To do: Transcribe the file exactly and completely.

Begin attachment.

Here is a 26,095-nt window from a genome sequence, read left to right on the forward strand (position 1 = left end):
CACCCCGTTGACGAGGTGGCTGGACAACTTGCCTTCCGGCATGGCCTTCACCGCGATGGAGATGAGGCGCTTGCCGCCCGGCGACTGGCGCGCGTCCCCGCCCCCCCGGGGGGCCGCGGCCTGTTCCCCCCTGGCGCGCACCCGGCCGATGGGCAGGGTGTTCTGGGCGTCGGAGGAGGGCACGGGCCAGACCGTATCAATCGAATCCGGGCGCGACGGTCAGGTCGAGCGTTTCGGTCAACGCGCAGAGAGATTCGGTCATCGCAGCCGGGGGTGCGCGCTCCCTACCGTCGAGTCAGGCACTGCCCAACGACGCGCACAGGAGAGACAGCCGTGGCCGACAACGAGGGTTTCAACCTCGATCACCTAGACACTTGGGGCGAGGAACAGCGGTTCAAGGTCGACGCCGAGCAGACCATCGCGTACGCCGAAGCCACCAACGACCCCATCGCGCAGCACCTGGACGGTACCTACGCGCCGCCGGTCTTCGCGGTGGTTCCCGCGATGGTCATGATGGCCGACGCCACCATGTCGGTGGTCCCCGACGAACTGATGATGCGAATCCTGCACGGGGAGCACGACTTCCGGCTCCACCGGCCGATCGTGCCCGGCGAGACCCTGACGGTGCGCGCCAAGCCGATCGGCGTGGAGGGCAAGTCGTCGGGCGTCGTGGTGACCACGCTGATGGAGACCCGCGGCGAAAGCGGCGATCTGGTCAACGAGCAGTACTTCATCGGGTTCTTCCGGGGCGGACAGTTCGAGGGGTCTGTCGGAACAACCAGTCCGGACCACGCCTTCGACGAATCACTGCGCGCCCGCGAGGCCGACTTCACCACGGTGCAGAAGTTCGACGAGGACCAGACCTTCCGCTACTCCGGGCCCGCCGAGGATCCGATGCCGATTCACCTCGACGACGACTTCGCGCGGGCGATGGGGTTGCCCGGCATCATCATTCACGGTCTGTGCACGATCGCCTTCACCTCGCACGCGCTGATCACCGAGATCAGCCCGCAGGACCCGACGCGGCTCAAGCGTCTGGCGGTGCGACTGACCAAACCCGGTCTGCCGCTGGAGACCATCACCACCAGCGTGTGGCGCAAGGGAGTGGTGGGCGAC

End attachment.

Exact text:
Here is a 26,095-nt window from a genome sequence, read left to right on the forward strand (position 1 = left end):
CACCCCGTTGACGAGGTGGCTGGACAACTTGCCTTCCGGCATGGCCTTCACCGCGATGGAGATGAGGCGCTTGCCGCCCGGCGACTGGCGCGCGTCCCCGCCCCCCCGGGGGGCCGCGGCCTGTTCCCCCCTGGCGCGCACCCGGCCGATGGGCAGGGTGTTCTGGGCGTCGGAGGAGGGCACGGGCCAGACCGTATCAATCGAATCCGGGCGCGACGGTCAGGTCGAGCGTTTCGGTCAACGCGCAGAGAGATTCGGTCATCGCAGCCGGGGGTGCGCGCTCCCTACCGTCGAGTCAGGCACTGCCCAACGACGCGCACAGGAGAGACAGCCGTGGCCGACAACGAGGGTTTCAACCTCGATCACCTAGACACTTGGGGCGAGGAACAGCGGTTCAAGGTCGACGCCGAGCAGACCATCGCGTACGCCGAAGCCACCAACGACCCCATCGCGCAGCACCTGGACGGTACCTACGCGCCGCCGGTCTTCGCGGTGGTTCCCGCGATGGTCATGATGGCCGACGCCACCATGTCGGTGGTCCCCGACGAACTGATGATGCGAATCCTGCACGGGGAGCACGACTTCCGGCTCCACCGGCCGATCGTGCCCGGCGAGACCCTGACGGTGCGCGCCAAGCCGATCGGCGTGGAGGGCAAGTCGTCGGGCGTCGTGGTGACCACGCTGATGGAGACCCGCGGCGAAAGCGGCGATCTGGTCAACGAGCAGTACTTCATCGGGTTCTTCCGGGGCGGACAGTTCGAGGGGTCTGTCGGAACAACCAGTCCGGACCACGCCTTCGACGAATCACTGCGCGCCCGCGAGGCCGACTTCACCACGGTGCAGAAGTTCGACGAGGACCAGACCTTCCGCTACTCCGGGCCCGCCGAGGATCCGATGCCGATTCACCTCGACGACGACTTCGCGCGGGCGATGGGGTTGCCCGGCATCATCATTCACGGTCTGTGCACGATCGCCTTCACCTCGCACGCGCTGATCACCGAGATCAGCCCGCAGGACCCGACGCGGCTCAAGCGTCTGGCGGTGCGACTGACCAAACCCGGTCTGCCGCTGGAGACCATCACCACCAGCGTGTGGCGCAAGGGAGTGGTGGGCGAC